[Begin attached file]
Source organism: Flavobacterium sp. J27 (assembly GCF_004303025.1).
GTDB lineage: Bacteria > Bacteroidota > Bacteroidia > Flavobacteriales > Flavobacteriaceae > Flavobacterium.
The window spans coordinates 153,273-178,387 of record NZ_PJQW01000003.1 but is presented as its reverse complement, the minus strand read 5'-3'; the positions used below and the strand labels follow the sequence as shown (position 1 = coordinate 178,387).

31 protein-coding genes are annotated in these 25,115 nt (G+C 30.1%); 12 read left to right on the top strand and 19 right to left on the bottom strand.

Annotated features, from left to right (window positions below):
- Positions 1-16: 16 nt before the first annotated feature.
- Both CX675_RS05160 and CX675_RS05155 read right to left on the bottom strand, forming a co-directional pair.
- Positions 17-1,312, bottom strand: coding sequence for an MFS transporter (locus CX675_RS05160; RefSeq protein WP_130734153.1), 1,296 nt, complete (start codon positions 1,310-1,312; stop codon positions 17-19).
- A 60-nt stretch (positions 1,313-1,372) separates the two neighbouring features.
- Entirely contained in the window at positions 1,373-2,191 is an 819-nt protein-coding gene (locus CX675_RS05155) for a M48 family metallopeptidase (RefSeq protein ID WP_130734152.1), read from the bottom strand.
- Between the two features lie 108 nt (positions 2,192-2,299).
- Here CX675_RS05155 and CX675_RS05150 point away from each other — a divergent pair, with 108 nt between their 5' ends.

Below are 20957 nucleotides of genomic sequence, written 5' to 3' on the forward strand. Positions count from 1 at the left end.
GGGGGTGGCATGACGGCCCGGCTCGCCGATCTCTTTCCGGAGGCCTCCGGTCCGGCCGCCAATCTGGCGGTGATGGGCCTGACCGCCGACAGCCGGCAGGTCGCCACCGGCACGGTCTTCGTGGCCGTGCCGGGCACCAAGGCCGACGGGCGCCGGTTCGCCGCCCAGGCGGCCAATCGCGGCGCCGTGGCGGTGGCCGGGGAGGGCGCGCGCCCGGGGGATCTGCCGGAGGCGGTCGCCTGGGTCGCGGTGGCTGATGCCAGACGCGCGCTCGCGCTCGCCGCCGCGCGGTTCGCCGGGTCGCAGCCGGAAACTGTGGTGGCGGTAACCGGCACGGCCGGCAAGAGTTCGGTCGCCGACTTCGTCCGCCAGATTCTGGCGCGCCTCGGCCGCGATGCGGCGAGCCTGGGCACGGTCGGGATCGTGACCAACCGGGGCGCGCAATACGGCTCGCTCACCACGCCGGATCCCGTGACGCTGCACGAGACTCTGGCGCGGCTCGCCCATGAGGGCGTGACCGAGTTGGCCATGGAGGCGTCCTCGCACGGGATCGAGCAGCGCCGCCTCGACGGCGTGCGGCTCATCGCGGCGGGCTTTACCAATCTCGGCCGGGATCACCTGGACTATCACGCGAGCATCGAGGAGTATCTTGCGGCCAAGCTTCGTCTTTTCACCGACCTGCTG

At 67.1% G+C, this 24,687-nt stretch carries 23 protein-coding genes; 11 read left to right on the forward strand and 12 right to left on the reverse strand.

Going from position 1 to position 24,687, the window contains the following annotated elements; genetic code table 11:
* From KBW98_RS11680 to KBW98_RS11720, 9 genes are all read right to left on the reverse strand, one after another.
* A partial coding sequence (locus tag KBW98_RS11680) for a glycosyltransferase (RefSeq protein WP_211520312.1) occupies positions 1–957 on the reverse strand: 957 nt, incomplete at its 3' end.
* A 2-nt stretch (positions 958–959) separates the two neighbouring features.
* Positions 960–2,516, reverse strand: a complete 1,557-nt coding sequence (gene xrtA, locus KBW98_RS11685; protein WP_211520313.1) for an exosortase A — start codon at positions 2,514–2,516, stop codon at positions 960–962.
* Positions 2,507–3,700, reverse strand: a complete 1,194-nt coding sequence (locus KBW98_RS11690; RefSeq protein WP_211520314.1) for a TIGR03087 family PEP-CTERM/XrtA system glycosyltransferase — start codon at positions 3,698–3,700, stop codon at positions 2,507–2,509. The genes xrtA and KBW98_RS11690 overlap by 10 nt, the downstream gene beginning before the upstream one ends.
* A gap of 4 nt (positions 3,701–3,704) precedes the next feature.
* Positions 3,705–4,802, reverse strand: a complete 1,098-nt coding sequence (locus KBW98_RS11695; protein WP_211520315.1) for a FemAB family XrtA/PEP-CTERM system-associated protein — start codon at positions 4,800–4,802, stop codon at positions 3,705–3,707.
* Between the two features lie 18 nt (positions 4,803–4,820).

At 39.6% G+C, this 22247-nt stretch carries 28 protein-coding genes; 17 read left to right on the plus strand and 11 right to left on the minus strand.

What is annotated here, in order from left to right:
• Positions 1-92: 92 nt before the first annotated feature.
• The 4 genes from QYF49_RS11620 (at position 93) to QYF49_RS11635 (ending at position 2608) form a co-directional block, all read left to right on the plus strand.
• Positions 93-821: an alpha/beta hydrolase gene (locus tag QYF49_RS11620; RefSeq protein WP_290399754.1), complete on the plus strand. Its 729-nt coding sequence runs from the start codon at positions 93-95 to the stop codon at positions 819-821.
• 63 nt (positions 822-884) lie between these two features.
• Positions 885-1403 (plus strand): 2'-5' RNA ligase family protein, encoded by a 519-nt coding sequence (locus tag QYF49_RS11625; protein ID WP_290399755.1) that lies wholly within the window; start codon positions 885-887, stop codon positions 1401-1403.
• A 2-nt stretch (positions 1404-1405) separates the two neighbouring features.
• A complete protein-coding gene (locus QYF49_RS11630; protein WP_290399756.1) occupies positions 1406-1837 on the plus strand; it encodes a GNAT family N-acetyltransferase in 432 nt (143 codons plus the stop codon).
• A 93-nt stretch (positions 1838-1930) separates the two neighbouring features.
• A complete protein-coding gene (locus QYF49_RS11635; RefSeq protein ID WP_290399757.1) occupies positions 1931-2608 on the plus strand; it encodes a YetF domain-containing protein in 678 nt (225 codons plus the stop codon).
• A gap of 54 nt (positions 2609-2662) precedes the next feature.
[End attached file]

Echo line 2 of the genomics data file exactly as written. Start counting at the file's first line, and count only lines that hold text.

GTDB lineage: Bacteria > Bacteroidota > Bacteroidia > Flavobacteriales > Flavobacteriaceae > Flavobacterium.